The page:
This Week's Attractions

Framed! The Corporate Media at War

Runs Fri., Feb. 13–Sun., Feb. 15, at Broadway Performance Hall

Whether from the left or the right, accusations of "media bias" always amount to the same witless charge: You don't agree with us, therefore you're biased. Add to that the additional pejorative of "corporate," and a journalist feels doubly damned simply for having a job. Only unemployed activists, it seems, are faultless in their opinions on world events. Affiliated with last week's Arab & Iranian Film Festival, this sidebar program on the Middle East packages various short screeds against a variety of deserving subjects: the Fox News Channel, Bill O'Reilly, George W. Bush, and Ariel Sharon. (Funny how Yasir Arafat, bless his peace-loving heart, is exempt from such barbs.) Anything here represented as "documentary" is obviously opinionated, and you can look forward to the usual valorization of Noam Chomsky, Edward Said, and Al-Jazeera—which, I learn in the festival guide, is a "leading independent media outlet." Oh, that's right: Bathing the screen in blood without context makes you independent. How silly of me to forget.

Still, it's impossible not to applaud the vigorous thumping of racist Arab stereotypes in several of these shorts. Planet of the Arabs provides a dizzying montage of film clips from Disney cartoons to Schwarzenegger movies (True Lies included) that's altogether dismaying and shameful. When Chuck Norris pops up in an atrocious mullet to decry and punch out "camel jockeys," you cringe. If Delta Force is the kind of movie being sold in pirate editions on the Arab Street, no wonder they hate us. BRIAN MILLER

Full schedule and information: 206-322-0882 and Tickets: 206-325-6500 and

Hey Is Dee Dee Home

Runs Fri., Feb. 13–Sun., Feb. 15, at Little Theatre

Once you've seen one junkie's story, you've seen most every junkie's story, even if that junkie is Dee Dee Ramone.

Yet having directed the 1980 Sex Pistols documentary DOA and 1999's Born to Lose (about the New York Dolls' Johnny Thunders), Lech Kowalski is clearly not yet bored with familiar tales of pawning and copping. Although he originally sat down to interview Dee Dee in 1993 for Lose, the conversations took on a new significance when the former Ramone OD'd in 2002. Though there was more to Dee Dee than his tattooed torso or "Chinese Rock" (a term for heroin and also the title of a song that stirred hatred between Thunders and him), this underwhelming doc is content to focus on those two elements of the bass player's life. Ardent Ramones fans might enjoy his giggling, self-effacing tales of hawking Joey Ramone's TV, plus the inane descriptions of his many inked adornments, but most will find the film pointless and flat. (NR) LAURA CASSIDY

I Vitelloni

Runs Fri., Feb. 13–Thurs., Feb. 19, at Varsity

Literally, I Vitelloni means "the young bulls," but the best translation of what director Federico Fellini had in mind might be Slackers, or maybe Superannuated Brat Pack. Gorgeously restored for its 50th anniversary, his 1953 classic is about teenagers who won't admit they're pushing 30: five guys who sponge off Mama, dodge jobs, and scuffle aimlessly around their dead-end hometown (beachside Rimini, Italy), partying, joshing, punking one another, and pinching women they'd be terrified of spending more than one night with. If they manage to sprout a scraggly goatee or cadge 1,000 lire from a sister without instantly blowing it at the track, it's a big accomplishment.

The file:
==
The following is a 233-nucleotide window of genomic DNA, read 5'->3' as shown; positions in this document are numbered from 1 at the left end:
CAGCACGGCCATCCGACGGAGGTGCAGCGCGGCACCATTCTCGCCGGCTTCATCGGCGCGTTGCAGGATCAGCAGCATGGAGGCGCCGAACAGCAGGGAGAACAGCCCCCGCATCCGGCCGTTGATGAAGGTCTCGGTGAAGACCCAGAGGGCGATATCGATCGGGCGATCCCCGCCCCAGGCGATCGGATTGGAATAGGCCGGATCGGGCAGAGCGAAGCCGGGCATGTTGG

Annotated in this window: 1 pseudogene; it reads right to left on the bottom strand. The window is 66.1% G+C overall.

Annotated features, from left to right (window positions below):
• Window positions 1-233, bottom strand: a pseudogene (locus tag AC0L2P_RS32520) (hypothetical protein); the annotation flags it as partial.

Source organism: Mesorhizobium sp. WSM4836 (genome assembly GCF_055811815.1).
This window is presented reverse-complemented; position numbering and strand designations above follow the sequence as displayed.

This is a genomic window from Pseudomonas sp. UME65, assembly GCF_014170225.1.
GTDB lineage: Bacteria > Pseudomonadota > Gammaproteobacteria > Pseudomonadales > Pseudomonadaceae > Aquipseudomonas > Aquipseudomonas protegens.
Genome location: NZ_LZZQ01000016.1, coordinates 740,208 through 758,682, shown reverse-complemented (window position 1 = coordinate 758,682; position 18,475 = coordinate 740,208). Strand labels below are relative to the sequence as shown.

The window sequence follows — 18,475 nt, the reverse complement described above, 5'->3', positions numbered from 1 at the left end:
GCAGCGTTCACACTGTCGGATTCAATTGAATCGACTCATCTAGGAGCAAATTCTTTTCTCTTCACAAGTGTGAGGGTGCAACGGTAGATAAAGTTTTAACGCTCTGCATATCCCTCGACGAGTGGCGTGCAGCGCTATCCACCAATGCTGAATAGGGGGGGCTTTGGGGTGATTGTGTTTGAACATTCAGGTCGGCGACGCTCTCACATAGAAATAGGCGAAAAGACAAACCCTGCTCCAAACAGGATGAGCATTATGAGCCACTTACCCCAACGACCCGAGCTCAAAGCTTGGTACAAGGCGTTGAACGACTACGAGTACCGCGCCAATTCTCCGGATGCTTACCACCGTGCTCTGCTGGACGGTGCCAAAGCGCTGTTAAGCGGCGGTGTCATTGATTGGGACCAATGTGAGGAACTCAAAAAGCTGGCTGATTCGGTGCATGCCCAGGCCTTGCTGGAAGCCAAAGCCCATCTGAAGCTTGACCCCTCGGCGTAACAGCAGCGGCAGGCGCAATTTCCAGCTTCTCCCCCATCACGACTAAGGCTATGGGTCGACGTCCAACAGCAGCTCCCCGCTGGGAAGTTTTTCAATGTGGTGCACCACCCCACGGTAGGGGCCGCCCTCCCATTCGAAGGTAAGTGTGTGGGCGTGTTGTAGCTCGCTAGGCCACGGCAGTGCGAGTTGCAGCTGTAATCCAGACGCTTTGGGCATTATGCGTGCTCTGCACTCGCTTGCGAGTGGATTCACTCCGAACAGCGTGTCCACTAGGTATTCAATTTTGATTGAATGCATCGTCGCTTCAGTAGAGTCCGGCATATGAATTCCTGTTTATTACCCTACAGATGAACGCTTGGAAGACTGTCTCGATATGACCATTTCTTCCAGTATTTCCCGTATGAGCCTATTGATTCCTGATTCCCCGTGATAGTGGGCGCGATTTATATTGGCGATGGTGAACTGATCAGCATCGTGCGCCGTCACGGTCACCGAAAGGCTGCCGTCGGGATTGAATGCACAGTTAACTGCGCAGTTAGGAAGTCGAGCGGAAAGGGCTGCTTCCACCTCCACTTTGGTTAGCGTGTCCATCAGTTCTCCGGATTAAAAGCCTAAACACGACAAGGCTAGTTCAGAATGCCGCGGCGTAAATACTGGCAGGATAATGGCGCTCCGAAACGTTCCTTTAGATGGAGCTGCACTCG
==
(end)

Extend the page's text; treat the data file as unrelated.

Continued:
>I Vitelloni really is an accomplishment, aging as well as its heroes don't; it's the liveliest indie that didn't play Sundance this year. No surprise that it made Fellini famous, and directly sparked Scorsese's Mean Streets, and caused Mel Brooks to instruct Barry Levinson to turn his slacker-youth reminiscences into an American I Vitelloni, Diner. Though it bears traces of the neorealist school in which Fellini apprenticed, and of the more circusy later spectacles we think of as Felliniesque, the movie is just its own scruffily lovely self: a softheartedly satiric look at the street life of society's plucky losers, occasionally granted transcendent visions that tend to end in hangovers the next day.

Folks in Rimini are born to fail. When luminous Sandra wins the local Miss Mermaid beauty contest, her victory speech is cut off by the first downpour announcing summer's end. A loser of a winner, she's pregnant; her impregnator, Fausto, gets nabbed inches from a clean getaway to Milan. So she gets wedded bliss with a guy who'd rather hang with his pals—sensitive Moraldo, spoiled sot Alberto, wanna-be crooner Riccardo, and talent-free playwright Leopoldo—or, better yet, flying-tackle any passing skirt. (This latter tendency loses him his job after he propositions his boss' proper wife.)

The Fausto/Sandra marital saga loosely connects the delightful episodes in the proto-slackers' non-goal-oriented lives: the heist of the painted church angel; the town carnival bacchanal; the time the guys' car runs out of gas right after Alberto insults the roadside workers, who whup the guys upside their heads. Told from the unobtrusive point of view of the Fellini alter-ego character Moraldo (the only one who finally escapes Rimini for the wider world), the film effects a sentimental mood without the gloppiness that afflicts much Italian memory-lane wandering (including Fellini's late-career work). We laugh at the slapstick, yet respect the mocked characters, who don't strictly deserve our respect. I Vitelloni feels like the first artistic rush transforming a young nobody into a genius. It's nostalgic, but also quietly ecstatic. (NR) TIM APPELO

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